“They need to do something”: Environment Commisioner asked to investigate Shell incidents

Santana Plain, 4, joins his dad, McKay Swanson, and other members of the Aamjiwnaang First Nation in an Idle No More Protest just after an incident which sickened residents of the First Nation. Santana was one of the children at the local daycare during a spill at Shell Canada Jan. 11. EcoJustice is now asking the Environmental Commissioner to press the MOE to investigate.

Santana Plain, 4, joins his dad, McKay Swanson, and other members of the Aamjiwnaang First Nation in an Idle No More Protest just after an incident which sickened residents of the First Nation. Santana was one of the children at the local daycare during a spill at Shell Canada Jan. 11. EcoJustice is now asking the Environmental Commissioner to press the MOE to investigate.

“They need to do something.”

With that lawyers and scientists for the environmental law group EcoJustice have asked Ontario’s Environmental Commissioner to launch an investigation into recent releases at Shell Canada.

On Jan. 11, the company had a sour water leak at its plant south of the Aamjiwnaang First Nation. It took over an hour before emergency sirens sounded warning of the potential hazard.

That leak contained mercaptan, a sulphur based compound.

Officials at Aamjiwnaang said 40 people complained of things such as headaches, sore eyes, nose and throats and rashes.

Elaine MacDonald, a senior scientist with EcoJustice has been working with Aamjiwnaang activists Ada Lockridge and Ron Plain for years. She says EcoJustice has watched with concern for the number of chemical incidents in the Sarnia area but felt this was the time to act. “The one in January seemed like it was particularly dangerous; there were a lot of people in the community who were upset and…had experienced health effects.

“Enough is enough. We thought the Ministry of the Environment was investigating these things but apparently, they’re not…we thought if there is ever one (incident) we need to act on, this is it.”

EcoJustice has formally asked the Environmental Commissioner, Gord Miller, to direct the MOE to investigate the incident under the Environmental Bill of Rights. In the documents, EcoJustice lawyers lay out the sequence of events during the Jan. 11 incident where community leaders acknowledge there was a breakdown in communications which delayed emergency warnings.

The document sights a number of concerns including when the spill actually occurred; “Evidence from the witnesses indicates that the spill may have started well before the CVECO code was called and may have continued after it was cancelled,” EcoJustice officials write.

The document also says chemical readings taken by the MOE show high levels of benzene from the incident. “Although MOE has been quoted in media stories regarding the incident stating that the contaminant levels measured are within the provincial guidelines, this statement is not supported by the sampling results,” say EcoJustice officials in the submission.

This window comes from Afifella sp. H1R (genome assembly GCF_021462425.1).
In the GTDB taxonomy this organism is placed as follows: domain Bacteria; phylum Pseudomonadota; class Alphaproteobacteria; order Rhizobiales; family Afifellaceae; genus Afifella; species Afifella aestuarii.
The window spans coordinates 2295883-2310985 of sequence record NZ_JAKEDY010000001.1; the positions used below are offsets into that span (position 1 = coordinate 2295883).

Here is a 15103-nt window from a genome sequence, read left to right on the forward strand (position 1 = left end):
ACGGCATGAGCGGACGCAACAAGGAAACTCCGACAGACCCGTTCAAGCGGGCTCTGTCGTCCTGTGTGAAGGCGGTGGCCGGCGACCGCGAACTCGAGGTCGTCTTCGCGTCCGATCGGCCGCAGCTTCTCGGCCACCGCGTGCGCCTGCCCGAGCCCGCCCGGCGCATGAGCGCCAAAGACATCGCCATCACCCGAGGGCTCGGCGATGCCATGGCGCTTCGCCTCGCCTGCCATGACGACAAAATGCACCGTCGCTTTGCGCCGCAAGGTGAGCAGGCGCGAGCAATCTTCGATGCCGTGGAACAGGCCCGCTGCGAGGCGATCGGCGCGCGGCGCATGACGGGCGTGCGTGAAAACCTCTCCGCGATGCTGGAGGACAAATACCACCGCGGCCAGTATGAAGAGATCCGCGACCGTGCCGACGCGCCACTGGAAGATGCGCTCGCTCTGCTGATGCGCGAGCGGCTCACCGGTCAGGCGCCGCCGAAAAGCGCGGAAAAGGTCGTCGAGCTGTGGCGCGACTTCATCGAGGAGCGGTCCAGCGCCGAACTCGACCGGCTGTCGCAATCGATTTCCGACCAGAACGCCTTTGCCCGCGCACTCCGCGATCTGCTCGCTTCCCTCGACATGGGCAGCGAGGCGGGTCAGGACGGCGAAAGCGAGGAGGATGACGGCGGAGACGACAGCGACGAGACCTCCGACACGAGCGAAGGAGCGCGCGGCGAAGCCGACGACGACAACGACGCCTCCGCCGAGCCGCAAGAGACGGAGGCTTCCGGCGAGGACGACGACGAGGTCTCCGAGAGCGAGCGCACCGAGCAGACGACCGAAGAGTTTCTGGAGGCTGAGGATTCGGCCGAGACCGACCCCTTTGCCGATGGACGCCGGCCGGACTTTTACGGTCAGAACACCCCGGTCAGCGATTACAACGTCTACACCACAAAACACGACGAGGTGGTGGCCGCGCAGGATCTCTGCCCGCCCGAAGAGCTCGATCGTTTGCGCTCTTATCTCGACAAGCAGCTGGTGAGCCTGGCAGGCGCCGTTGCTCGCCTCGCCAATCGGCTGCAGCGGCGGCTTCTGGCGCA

But MacDonald writes one of the biggest concerns is the Jan. 11 incident may not be an isolated incident. EcoJustice noted the CVECO codes used for community notifications show they were updates from an incident on Nov. 31, 2012. That incident showed an odour coming from the biotreater. CVECO also issued a warning on Jan. 10, the day before the spill with the same problem.

“These CVECO code notifications indicate that the incident on Jan. 11, 2013 may have actually been part of an ongoing problem at the Shell refinery that had not been fixed dating back to at least Nov. 31, 2012 and not a one-time incident as has been communicated to the public,” EcoJustice charges in the request.

MacDonald says they’re also asking the Environmental Commissioner to look into the April 26 incident where three contract workers were taken to hospital.

“We want to see if there is an ongoing issue at the Shell refinery that is creating these incidents,” MacDonald told Sarnia This Week. “We don’t want them to investigate just one spill, we want to investigate all of them and start laying charges when charges are necessary.”

If the commissioner agrees there should be an investigation, he will direct the MOE to look into the concerns. MacDonald hopes that will make a difference.

“The local (MOE) guys are kind of used to this, they go out check it out, go back to the office and forget about it,” says MacDonald. “This will be flagged at a higher level, it may put pressure on the local office to be more proactive and dig a little deeper,” says MacDonald.

“Our hope is to get the ministry to pay attention and do a proper invest…You don’t have 40 people having spontaneous health  issues; it obviously was connected to the spill; it needs proper attention …if charges are warranted – I believe they are – then they should be laid.”

Lockridge agrees the lack of investigation is frustrating but says her main concern is finding out about the spills in the first place.

“It is even more frustrating when they don’t sound their alarms to let their neighbours know what’s going on,” she says. “That is the most upsetting because that’s pretty toxic stuff.”

Lockridge says on April 26, while she was collecting air samples of the strong odour, she noticed a little girl waiting for the bus. And she worried about her health.

“Most kids you say ‘get out there, the bus is coming’ …I asked the MOE, ‘should we get out there and sniff the air to see if the kids should get on the bus?’”

MacDonald knows Lockridge’s frustration and says the appeal to the Environmental Commissioner is a way to apply some very public pressure. “They need to do something… its due time that these spills get some attention…we’re looking for enforcement,” says MacDonald.

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